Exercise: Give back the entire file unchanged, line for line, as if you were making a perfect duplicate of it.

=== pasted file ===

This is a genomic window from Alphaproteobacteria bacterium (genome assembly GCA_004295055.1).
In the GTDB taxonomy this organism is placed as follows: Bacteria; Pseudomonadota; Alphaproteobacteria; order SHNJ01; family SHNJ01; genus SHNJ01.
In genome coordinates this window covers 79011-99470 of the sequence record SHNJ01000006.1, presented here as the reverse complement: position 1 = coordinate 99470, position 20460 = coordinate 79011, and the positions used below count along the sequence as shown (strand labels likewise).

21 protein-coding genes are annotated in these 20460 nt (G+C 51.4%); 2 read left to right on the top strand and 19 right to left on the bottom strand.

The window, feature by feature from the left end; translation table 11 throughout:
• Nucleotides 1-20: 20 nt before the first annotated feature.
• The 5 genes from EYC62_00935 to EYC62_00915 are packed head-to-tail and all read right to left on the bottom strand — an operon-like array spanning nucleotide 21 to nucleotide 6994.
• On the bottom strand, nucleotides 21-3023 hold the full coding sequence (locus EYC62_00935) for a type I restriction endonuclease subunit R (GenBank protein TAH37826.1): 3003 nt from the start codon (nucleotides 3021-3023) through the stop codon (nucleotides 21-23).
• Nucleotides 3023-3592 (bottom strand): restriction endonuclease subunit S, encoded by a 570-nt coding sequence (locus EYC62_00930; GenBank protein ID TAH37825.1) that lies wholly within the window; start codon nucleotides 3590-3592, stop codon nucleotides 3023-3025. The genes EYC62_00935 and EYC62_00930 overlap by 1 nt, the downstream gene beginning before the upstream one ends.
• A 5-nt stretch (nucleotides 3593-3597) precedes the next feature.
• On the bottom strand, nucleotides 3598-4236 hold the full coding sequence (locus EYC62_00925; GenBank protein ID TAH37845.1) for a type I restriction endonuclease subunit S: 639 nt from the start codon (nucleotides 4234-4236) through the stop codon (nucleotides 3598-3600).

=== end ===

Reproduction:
This is a genomic window from Alphaproteobacteria bacterium (genome assembly GCA_004295055.1).
In the GTDB taxonomy this organism is placed as follows: Bacteria; Pseudomonadota; Alphaproteobacteria; order SHNJ01; family SHNJ01; genus SHNJ01.
In genome coordinates this window covers 79011-99470 of the sequence record SHNJ01000006.1, presented here as the reverse complement: position 1 = coordinate 99470, position 20460 = coordinate 79011, and the positions used below count along the sequence as shown (strand labels likewise).

21 protein-coding genes are annotated in these 20460 nt (G+C 51.4%); 2 read left to right on the top strand and 19 right to left on the bottom strand.

The window, feature by feature from the left end; translation table 11 throughout:
• Nucleotides 1-20: 20 nt before the first annotated feature.
• The 5 genes from EYC62_00935 to EYC62_00915 are packed head-to-tail and all read right to left on the bottom strand — an operon-like array spanning nucleotide 21 to nucleotide 6994.
• On the bottom strand, nucleotides 21-3023 hold the full coding sequence (locus EYC62_00935) for a type I restriction endonuclease subunit R (GenBank protein TAH37826.1): 3003 nt from the start codon (nucleotides 3021-3023) through the stop codon (nucleotides 21-23).
• Nucleotides 3023-3592 (bottom strand): restriction endonuclease subunit S, encoded by a 570-nt coding sequence (locus EYC62_00930; GenBank protein ID TAH37825.1) that lies wholly within the window; start codon nucleotides 3590-3592, stop codon nucleotides 3023-3025. The genes EYC62_00935 and EYC62_00930 overlap by 1 nt, the downstream gene beginning before the upstream one ends.
• A 5-nt stretch (nucleotides 3593-3597) precedes the next feature.
• On the bottom strand, nucleotides 3598-4236 hold the full coding sequence (locus EYC62_00925; GenBank protein ID TAH37845.1) for a type I restriction endonuclease subunit S: 639 nt from the start codon (nucleotides 4234-4236) through the stop codon (nucleotides 3598-3600).